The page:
Brett said once the novel is finished and it has been sent off for the final time there is a moment of complete happiness that can last for a couple of days. However, all of the doubt that authors have been pushing down during the writing process comes up all at once and brings them down quite a bit.
Living in the digital age does not bode well for a writer’s mental state either. Yes, there have always been reviews, but with the internet those reviews are instant. There are accounts on Instagram dubbed “bookstagram” accounts (see photos below) where people dedicate their page to taking photos of books and filling the description with reviews. Some of the accounts that have larger platforms actually receive advance copies of books in exchange for reviews.
As these sites become more popular, consumers look to these people for their opinions, especially the ones who have similar opinions to their own. This can be good for an author’s reputation, or very bad, which increases their stress level.
Another app that is popular for reviewing books is the app GoodReads This app is handy if you like to see the percentage of how much you have read in your current book. It is also handy because you are able to “follow” authors who you admire and are able to write reviews on books you have already read or read spoiler-free reviews on books that you are interested in. Authors have become hung up and obsessive in refreshing these pages to see the reviews left on their published works. It can be disheartening to read a negative review, even if the majority are positive.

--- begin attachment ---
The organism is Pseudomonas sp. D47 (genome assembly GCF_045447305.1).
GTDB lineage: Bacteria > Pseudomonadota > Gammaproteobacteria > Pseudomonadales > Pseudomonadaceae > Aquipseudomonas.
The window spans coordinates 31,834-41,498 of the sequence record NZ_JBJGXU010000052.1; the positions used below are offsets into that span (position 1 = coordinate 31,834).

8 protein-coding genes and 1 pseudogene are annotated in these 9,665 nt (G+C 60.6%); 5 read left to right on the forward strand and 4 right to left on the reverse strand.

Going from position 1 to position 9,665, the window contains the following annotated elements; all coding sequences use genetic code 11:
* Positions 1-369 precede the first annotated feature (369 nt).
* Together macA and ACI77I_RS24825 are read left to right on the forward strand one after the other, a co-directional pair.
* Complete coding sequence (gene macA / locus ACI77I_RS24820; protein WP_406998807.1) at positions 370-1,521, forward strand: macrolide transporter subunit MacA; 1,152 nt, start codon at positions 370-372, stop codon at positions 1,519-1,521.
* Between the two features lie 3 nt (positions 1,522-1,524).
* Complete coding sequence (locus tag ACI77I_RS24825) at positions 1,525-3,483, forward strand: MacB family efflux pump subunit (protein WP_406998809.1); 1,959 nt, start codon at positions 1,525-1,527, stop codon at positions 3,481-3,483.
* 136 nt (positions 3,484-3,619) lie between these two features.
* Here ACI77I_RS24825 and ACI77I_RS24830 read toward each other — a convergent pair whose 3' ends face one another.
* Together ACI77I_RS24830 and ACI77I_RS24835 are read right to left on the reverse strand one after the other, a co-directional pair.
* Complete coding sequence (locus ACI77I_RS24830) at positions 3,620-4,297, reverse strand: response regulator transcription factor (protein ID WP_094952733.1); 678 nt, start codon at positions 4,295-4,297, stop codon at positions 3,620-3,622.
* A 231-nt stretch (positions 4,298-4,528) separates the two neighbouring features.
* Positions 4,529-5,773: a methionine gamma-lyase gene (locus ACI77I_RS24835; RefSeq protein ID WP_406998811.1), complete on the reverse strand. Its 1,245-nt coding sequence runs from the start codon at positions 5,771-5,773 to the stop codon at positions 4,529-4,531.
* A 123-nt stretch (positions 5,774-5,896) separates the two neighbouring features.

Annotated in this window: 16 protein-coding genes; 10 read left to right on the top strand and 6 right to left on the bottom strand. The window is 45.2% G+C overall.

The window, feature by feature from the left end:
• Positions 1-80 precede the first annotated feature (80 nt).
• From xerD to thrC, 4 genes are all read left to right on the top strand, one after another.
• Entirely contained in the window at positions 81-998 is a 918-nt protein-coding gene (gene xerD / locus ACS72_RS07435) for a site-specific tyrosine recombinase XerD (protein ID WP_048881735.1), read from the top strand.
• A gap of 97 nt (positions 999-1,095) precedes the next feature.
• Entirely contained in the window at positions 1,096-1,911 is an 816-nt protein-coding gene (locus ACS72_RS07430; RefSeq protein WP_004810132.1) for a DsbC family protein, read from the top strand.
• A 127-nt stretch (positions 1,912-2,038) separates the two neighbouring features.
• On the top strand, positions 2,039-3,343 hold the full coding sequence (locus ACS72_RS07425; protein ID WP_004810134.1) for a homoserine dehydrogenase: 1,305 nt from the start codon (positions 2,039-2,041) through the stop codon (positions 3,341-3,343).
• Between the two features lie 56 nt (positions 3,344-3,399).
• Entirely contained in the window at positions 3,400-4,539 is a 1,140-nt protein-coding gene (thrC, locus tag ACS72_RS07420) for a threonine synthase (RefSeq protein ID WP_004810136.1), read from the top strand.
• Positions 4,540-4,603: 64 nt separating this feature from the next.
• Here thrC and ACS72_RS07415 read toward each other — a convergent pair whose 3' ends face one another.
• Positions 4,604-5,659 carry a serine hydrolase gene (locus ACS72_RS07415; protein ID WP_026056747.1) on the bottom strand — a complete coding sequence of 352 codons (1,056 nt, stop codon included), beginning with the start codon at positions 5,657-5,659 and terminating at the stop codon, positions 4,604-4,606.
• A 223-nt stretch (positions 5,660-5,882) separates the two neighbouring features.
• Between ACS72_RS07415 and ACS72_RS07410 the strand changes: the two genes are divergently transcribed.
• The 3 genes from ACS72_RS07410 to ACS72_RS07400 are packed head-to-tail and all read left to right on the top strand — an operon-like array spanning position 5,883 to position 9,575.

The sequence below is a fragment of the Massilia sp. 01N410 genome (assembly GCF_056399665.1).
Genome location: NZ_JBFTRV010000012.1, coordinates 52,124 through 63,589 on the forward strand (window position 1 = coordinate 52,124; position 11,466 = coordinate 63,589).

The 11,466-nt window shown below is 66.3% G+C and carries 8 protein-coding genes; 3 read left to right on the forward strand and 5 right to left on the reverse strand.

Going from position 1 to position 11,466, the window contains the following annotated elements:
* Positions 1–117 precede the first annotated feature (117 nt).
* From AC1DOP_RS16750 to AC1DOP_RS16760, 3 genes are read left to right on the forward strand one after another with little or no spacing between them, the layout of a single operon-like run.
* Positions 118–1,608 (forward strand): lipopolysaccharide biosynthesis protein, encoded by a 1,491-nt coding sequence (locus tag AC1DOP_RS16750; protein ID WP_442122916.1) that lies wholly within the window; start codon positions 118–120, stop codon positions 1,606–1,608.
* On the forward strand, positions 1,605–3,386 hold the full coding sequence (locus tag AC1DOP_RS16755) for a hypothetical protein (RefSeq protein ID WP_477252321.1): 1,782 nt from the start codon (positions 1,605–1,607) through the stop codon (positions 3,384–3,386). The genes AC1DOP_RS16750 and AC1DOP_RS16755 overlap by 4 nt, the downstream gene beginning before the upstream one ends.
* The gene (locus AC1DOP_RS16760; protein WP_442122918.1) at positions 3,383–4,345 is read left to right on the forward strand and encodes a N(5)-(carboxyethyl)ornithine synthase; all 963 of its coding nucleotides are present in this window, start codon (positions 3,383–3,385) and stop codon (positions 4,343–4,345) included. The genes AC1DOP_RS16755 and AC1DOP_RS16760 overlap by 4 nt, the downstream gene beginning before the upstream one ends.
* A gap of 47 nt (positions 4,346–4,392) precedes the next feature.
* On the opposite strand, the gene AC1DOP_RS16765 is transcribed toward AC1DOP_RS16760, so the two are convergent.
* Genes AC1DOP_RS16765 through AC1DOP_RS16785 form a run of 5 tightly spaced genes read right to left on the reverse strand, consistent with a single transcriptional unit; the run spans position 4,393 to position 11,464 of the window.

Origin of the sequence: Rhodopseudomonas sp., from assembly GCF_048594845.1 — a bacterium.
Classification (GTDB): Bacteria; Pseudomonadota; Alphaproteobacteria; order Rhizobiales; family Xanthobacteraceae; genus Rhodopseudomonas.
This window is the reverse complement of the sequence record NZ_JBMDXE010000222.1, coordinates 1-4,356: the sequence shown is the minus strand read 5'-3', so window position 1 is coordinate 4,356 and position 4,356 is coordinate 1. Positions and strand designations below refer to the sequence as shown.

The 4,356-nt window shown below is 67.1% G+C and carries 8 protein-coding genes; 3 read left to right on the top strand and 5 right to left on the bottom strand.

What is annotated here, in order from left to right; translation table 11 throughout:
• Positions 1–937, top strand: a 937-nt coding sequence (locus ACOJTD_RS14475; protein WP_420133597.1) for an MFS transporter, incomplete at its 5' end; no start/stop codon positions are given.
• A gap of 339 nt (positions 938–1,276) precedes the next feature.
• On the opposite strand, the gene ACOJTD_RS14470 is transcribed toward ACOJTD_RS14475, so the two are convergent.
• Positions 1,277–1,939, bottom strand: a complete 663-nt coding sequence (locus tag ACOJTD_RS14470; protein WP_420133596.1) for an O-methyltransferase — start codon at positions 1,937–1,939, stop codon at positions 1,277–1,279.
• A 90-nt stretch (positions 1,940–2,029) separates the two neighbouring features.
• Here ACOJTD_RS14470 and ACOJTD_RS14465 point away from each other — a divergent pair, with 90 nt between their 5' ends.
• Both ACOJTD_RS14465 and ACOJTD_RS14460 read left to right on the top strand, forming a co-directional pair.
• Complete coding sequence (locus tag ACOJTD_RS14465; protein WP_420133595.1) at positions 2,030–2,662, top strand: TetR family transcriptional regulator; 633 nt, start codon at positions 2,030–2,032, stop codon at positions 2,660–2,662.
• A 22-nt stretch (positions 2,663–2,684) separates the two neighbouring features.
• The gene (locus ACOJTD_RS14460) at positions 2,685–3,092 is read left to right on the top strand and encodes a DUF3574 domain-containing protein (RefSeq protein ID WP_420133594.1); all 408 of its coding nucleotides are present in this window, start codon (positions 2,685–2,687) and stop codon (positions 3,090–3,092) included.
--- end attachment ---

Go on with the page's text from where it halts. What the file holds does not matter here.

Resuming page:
Thankfully for most writers, writing is what brings them solace. Joe Mercer from Barrie Ont. has had a number of short works published. His latest is a Nunavut-based horror story for Lycan Valley Press. He is currently working on his first novel, entitled The Lost Ones.
“The story follows a group of strangers, each with their own damaged pasts, as they converge on a small west coast town. There they become pawns in the ages-old game of good versus evil,” Mercer said.
“At times writing can tear you down to the studs, leave you bare, sick and full of self-doubt and hatred, but I don’t find it isolating. The act itself is freeing.”
Although Mercer has struggled with his mental health, he has found ways to cope and move forward.
“Much has changed with my mental health over the years. I was suicidal less than 10 years ago, but now I am happier than I have ever been. That doesn’t mean the darkness doesn’t creep back in at times. To be honest, I’m glad it does. A part of me wonders if my writing would suffer if pain was to go away for good.
“Counselling is one of the reasons I am still alive. Period. There is no other way of looking at it. If you need to talk to someone, do it. There is no shame in asking for help.”